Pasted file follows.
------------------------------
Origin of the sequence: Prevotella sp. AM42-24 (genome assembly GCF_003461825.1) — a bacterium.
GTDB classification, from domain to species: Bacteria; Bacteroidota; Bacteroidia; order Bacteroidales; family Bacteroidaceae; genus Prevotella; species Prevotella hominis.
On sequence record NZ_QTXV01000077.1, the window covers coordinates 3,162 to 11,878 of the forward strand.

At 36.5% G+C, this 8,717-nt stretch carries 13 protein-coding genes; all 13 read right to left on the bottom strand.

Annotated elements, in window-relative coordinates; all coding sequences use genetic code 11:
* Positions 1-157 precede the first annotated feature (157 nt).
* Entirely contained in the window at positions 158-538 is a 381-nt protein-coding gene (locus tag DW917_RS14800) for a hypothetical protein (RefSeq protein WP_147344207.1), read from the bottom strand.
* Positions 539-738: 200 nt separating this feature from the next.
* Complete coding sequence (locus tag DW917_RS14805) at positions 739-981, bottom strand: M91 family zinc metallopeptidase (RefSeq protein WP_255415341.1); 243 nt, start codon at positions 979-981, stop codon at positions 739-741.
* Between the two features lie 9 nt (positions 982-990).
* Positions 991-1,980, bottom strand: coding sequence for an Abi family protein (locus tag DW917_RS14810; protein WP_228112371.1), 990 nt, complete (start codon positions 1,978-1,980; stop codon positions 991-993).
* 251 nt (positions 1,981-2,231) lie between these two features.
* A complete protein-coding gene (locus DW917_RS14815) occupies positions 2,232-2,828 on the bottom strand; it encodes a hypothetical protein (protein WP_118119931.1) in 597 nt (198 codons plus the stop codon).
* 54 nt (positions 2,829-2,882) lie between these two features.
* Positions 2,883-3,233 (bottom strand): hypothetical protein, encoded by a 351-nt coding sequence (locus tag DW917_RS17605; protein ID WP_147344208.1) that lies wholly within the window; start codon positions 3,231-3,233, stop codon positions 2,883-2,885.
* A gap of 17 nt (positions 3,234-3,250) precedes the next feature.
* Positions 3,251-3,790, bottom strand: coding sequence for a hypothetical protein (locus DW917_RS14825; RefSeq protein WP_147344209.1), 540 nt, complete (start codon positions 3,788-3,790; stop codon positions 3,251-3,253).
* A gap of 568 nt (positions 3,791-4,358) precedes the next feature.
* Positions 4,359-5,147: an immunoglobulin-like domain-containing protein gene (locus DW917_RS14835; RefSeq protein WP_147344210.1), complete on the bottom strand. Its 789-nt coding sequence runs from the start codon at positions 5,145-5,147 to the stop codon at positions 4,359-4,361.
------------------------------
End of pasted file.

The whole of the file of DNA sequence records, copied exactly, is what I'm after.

Origin of the sequence: Prevotella sp. AM42-24 (genome assembly GCF_003461825.1) — a bacterium.
GTDB classification, from domain to species: Bacteria; Bacteroidota; Bacteroidia; order Bacteroidales; family Bacteroidaceae; genus Prevotella; species Prevotella hominis.
On sequence record NZ_QTXV01000077.1, the window covers coordinates 3,162 to 11,878 of the forward strand.

At 36.5% G+C, this 8,717-nt stretch carries 13 protein-coding genes; all 13 read right to left on the bottom strand.

Annotated elements, in window-relative coordinates; all coding sequences use genetic code 11:
* Positions 1-157 precede the first annotated feature (157 nt).
* Entirely contained in the window at positions 158-538 is a 381-nt protein-coding gene (locus tag DW917_RS14800) for a hypothetical protein (RefSeq protein WP_147344207.1), read from the bottom strand.
* Positions 539-738: 200 nt separating this feature from the next.
* Complete coding sequence (locus tag DW917_RS14805) at positions 739-981, bottom strand: M91 family zinc metallopeptidase (RefSeq protein WP_255415341.1); 243 nt, start codon at positions 979-981, stop codon at positions 739-741.
* Between the two features lie 9 nt (positions 982-990).
* Positions 991-1,980, bottom strand: coding sequence for an Abi family protein (locus tag DW917_RS14810; protein WP_228112371.1), 990 nt, complete (start codon positions 1,978-1,980; stop codon positions 991-993).
* 251 nt (positions 1,981-2,231) lie between these two features.
* A complete protein-coding gene (locus DW917_RS14815) occupies positions 2,232-2,828 on the bottom strand; it encodes a hypothetical protein (protein WP_118119931.1) in 597 nt (198 codons plus the stop codon).
* 54 nt (positions 2,829-2,882) lie between these two features.
* Positions 2,883-3,233 (bottom strand): hypothetical protein, encoded by a 351-nt coding sequence (locus tag DW917_RS17605; protein ID WP_147344208.1) that lies wholly within the window; start codon positions 3,231-3,233, stop codon positions 2,883-2,885.
* A gap of 17 nt (positions 3,234-3,250) precedes the next feature.
* Positions 3,251-3,790, bottom strand: coding sequence for a hypothetical protein (locus DW917_RS14825; RefSeq protein WP_147344209.1), 540 nt, complete (start codon positions 3,788-3,790; stop codon positions 3,251-3,253).
* A gap of 568 nt (positions 3,791-4,358) precedes the next feature.
* Positions 4,359-5,147: an immunoglobulin-like domain-containing protein gene (locus DW917_RS14835; RefSeq protein WP_147344210.1), complete on the bottom strand. Its 789-nt coding sequence runs from the start codon at positions 5,145-5,147 to the stop codon at positions 4,359-4,361.